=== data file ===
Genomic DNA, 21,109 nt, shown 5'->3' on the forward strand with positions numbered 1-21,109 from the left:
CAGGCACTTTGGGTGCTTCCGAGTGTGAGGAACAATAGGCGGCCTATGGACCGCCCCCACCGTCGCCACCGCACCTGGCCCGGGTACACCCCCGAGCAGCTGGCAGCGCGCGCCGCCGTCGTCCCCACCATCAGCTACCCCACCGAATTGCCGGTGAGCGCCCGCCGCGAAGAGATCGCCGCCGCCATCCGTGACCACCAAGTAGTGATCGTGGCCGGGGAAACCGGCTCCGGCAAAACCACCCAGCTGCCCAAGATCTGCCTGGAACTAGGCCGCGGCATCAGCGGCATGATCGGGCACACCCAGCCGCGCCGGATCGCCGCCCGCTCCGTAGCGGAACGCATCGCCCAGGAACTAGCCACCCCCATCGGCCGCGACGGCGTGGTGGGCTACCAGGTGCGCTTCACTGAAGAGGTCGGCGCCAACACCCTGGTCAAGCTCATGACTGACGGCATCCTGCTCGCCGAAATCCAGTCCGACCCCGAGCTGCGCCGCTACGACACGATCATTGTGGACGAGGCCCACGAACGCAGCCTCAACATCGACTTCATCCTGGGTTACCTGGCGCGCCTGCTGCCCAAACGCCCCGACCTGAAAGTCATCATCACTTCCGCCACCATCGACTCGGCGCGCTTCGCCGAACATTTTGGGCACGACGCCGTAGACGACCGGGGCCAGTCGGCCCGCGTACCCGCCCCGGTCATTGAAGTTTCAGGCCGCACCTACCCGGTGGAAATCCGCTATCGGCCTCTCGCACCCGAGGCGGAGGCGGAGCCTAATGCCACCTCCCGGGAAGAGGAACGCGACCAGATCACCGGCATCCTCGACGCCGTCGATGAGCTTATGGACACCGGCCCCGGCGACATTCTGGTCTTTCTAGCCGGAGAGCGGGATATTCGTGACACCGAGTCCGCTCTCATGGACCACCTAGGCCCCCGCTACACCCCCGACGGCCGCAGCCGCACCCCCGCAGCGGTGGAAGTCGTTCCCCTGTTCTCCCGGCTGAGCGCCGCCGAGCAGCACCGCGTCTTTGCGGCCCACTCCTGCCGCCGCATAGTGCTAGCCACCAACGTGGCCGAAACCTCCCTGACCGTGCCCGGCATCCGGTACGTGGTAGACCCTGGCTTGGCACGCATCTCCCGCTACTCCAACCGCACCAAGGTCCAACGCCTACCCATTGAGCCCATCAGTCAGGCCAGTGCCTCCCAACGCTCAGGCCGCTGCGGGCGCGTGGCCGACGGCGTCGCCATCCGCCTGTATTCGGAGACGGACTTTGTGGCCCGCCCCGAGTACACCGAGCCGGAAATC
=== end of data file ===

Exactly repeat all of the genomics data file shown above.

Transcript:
Genomic DNA, 21,109 nt, shown 5'->3' on the forward strand with positions numbered 1-21,109 from the left:
CAGGCACTTTGGGTGCTTCCGAGTGTGAGGAACAATAGGCGGCCTATGGACCGCCCCCACCGTCGCCACCGCACCTGGCCCGGGTACACCCCCGAGCAGCTGGCAGCGCGCGCCGCCGTCGTCCCCACCATCAGCTACCCCACCGAATTGCCGGTGAGCGCCCGCCGCGAAGAGATCGCCGCCGCCATCCGTGACCACCAAGTAGTGATCGTGGCCGGGGAAACCGGCTCCGGCAAAACCACCCAGCTGCCCAAGATCTGCCTGGAACTAGGCCGCGGCATCAGCGGCATGATCGGGCACACCCAGCCGCGCCGGATCGCCGCCCGCTCCGTAGCGGAACGCATCGCCCAGGAACTAGCCACCCCCATCGGCCGCGACGGCGTGGTGGGCTACCAGGTGCGCTTCACTGAAGAGGTCGGCGCCAACACCCTGGTCAAGCTCATGACTGACGGCATCCTGCTCGCCGAAATCCAGTCCGACCCCGAGCTGCGCCGCTACGACACGATCATTGTGGACGAGGCCCACGAACGCAGCCTCAACATCGACTTCATCCTGGGTTACCTGGCGCGCCTGCTGCCCAAACGCCCCGACCTGAAAGTCATCATCACTTCCGCCACCATCGACTCGGCGCGCTTCGCCGAACATTTTGGGCACGACGCCGTAGACGACCGGGGCCAGTCGGCCCGCGTACCCGCCCCGGTCATTGAAGTTTCAGGCCGCACCTACCCGGTGGAAATCCGCTATCGGCCTCTCGCACCCGAGGCGGAGGCGGAGCCTAATGCCACCTCCCGGGAAGAGGAACGCGACCAGATCACCGGCATCCTCGACGCCGTCGATGAGCTTATGGACACCGGCCCCGGCGACATTCTGGTCTTTCTAGCCGGAGAGCGGGATATTCGTGACACCGAGTCCGCTCTCATGGACCACCTAGGCCCCCGCTACACCCCCGACGGCCGCAGCCGCACCCCCGCAGCGGTGGAAGTCGTTCCCCTGTTCTCCCGGCTGAGCGCCGCCGAGCAGCACCGCGTCTTTGCGGCCCACTCCTGCCGCCGCATAGTGCTAGCCACCAACGTGGCCGAAACCTCCCTGACCGTGCCCGGCATCCGGTACGTGGTAGACCCTGGCTTGGCACGCATCTCCCGCTACTCCAACCGCACCAAGGTCCAACGCCTACCCATTGAGCCCATCAGTCAGGCCAGTGCCTCCCAACGCTCAGGCCGCTGCGGGCGCGTGGCCGACGGCGTCGCCATCCGCCTGTATTCGGAGACGGACTTTGTGGCCCGCCCCGAGTACACCGAGCCGGAAATC